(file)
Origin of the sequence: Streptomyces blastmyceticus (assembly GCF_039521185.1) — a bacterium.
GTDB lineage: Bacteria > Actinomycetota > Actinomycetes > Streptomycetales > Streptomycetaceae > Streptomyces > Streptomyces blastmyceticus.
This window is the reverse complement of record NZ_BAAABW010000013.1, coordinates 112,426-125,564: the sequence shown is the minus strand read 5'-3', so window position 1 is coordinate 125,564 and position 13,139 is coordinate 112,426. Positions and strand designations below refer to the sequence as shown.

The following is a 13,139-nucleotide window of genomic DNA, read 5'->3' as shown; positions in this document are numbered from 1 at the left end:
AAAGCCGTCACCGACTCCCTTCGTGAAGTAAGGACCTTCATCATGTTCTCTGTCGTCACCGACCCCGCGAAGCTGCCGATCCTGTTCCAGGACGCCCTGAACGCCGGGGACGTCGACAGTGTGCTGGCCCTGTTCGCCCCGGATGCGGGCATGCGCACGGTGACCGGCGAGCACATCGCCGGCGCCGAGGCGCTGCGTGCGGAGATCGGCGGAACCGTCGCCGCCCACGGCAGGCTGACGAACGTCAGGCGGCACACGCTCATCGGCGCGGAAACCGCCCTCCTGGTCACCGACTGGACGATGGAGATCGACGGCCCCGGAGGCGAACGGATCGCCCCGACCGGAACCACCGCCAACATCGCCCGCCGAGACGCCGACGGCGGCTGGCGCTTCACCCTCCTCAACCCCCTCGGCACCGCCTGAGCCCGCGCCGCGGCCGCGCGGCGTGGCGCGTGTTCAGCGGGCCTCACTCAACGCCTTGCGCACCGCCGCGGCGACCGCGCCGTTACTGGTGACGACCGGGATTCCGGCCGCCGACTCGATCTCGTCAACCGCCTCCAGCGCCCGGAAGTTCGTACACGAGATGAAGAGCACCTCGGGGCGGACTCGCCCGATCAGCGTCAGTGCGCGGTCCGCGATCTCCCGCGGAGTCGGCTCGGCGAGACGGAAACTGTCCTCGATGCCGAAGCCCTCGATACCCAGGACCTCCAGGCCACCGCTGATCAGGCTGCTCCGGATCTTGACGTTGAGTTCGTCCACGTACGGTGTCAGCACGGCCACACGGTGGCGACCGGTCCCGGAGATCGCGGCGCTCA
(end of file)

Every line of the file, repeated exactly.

Origin of the sequence: Streptomyces blastmyceticus (assembly GCF_039521185.1) — a bacterium.
GTDB lineage: Bacteria > Actinomycetota > Actinomycetes > Streptomycetales > Streptomycetaceae > Streptomyces > Streptomyces blastmyceticus.
This window is the reverse complement of record NZ_BAAABW010000013.1, coordinates 112,426-125,564: the sequence shown is the minus strand read 5'-3', so window position 1 is coordinate 125,564 and position 13,139 is coordinate 112,426. Positions and strand designations below refer to the sequence as shown.

The following is a 13,139-nucleotide window of genomic DNA, read 5'->3' as shown; positions in this document are numbered from 1 at the left end:
AAAGCCGTCACCGACTCCCTTCGTGAAGTAAGGACCTTCATCATGTTCTCTGTCGTCACCGACCCCGCGAAGCTGCCGATCCTGTTCCAGGACGCCCTGAACGCCGGGGACGTCGACAGTGTGCTGGCCCTGTTCGCCCCGGATGCGGGCATGCGCACGGTGACCGGCGAGCACATCGCCGGCGCCGAGGCGCTGCGTGCGGAGATCGGCGGAACCGTCGCCGCCCACGGCAGGCTGACGAACGTCAGGCGGCACACGCTCATCGGCGCGGAAACCGCCCTCCTGGTCACCGACTGGACGATGGAGATCGACGGCCCCGGAGGCGAACGGATCGCCCCGACCGGAACCACCGCCAACATCGCCCGCCGAGACGCCGACGGCGGCTGGCGCTTCACCCTCCTCAACCCCCTCGGCACCGCCTGAGCCCGCGCCGCGGCCGCGCGGCGTGGCGCGTGTTCAGCGGGCCTCACTCAACGCCTTGCGCACCGCCGCGGCGACCGCGCCGTTACTGGTGACGACCGGGATTCCGGCCGCCGACTCGATCTCGTCAACCGCCTCCAGCGCCCGGAAGTTCGTACACGAGATGAAGAGCACCTCGGGGCGGACTCGCCCGATCAGCGTCAGTGCGCGGTCCGCGATCTCCCGCGGAGTCGGCTCGGCGAGACGGAAACTGTCCTCGATGCCGAAGCCCTCGATACCCAGGACCTCCAGGCCACCGCTGATCAGGCTGCTCCGGATCTTGACGTTGAGTTCGTCCACGTACGGTGTCAGCACGGCCACACGGTGGCGACCGGTCCCGGAGATCGCGGCGCTCA